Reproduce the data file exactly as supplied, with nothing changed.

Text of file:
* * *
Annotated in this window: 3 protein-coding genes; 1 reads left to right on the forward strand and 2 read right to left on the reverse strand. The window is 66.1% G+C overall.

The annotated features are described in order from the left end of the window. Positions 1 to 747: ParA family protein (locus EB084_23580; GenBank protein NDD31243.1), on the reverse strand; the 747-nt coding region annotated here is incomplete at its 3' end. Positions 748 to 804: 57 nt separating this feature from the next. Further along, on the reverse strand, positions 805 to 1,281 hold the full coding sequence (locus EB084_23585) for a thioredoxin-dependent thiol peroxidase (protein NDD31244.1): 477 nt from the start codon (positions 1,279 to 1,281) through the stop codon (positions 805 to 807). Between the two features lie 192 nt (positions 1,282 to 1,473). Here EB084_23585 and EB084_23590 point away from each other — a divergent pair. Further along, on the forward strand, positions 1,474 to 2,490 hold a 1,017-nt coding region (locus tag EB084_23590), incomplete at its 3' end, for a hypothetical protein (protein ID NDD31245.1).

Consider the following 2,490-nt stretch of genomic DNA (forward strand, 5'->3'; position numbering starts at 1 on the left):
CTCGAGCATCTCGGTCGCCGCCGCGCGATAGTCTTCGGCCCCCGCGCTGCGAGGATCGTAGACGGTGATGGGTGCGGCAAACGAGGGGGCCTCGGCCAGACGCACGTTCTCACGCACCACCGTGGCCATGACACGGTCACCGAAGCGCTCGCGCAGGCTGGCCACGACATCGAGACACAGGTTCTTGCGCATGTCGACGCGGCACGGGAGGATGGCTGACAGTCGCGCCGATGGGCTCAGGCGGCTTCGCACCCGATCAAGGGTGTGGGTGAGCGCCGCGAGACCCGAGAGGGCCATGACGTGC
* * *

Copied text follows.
Annotated in this window: 3 protein-coding genes; 1 reads left to right on the forward strand and 2 read right to left on the reverse strand. The window is 66.1% G+C overall.

The annotated features are described in order from the left end of the window. Positions 1 to 747: ParA family protein (locus EB084_23580; GenBank protein NDD31243.1), on the reverse strand; the 747-nt coding region annotated here is incomplete at its 3' end. Positions 748 to 804: 57 nt separating this feature from the next. Further along, on the reverse strand, positions 805 to 1,281 hold the full coding sequence (locus EB084_23585) for a thioredoxin-dependent thiol peroxidase (protein NDD31244.1): 477 nt from the start codon (positions 1,279 to 1,281) through the stop codon (positions 805 to 807). Between the two features lie 192 nt (positions 1,282 to 1,473). Here EB084_23585 and EB084_23590 point away from each other — a divergent pair. Further along, on the forward strand, positions 1,474 to 2,490 hold a 1,017-nt coding region (locus tag EB084_23590), incomplete at its 3' end, for a hypothetical protein (protein ID NDD31245.1).

Consider the following 2,490-nt stretch of genomic DNA (forward strand, 5'->3'; position numbering starts at 1 on the left):
CTCGAGCATCTCGGTCGCCGCCGCGCGATAGTCTTCGGCCCCCGCGCTGCGAGGATCGTAGACGGTGATGGGTGCGGCAAACGAGGGGGCCTCGGCCAGACGCACGTTCTCACGCACCACCGTGGCCATGACACGGTCACCGAAGCGCTCGCGCAGGCTGGCCACGACATCGAGACACAGGTTCTTGCGCATGTCGACGCGGCACGGGAGGATGGCTGACAGTCGCGCCGATGGGCTCAGGCGGCTTCGCACCCGATCAAGGGTGTGGGTGAGCGCCGCGAGACCCGAGAGGGCCATGACGTGC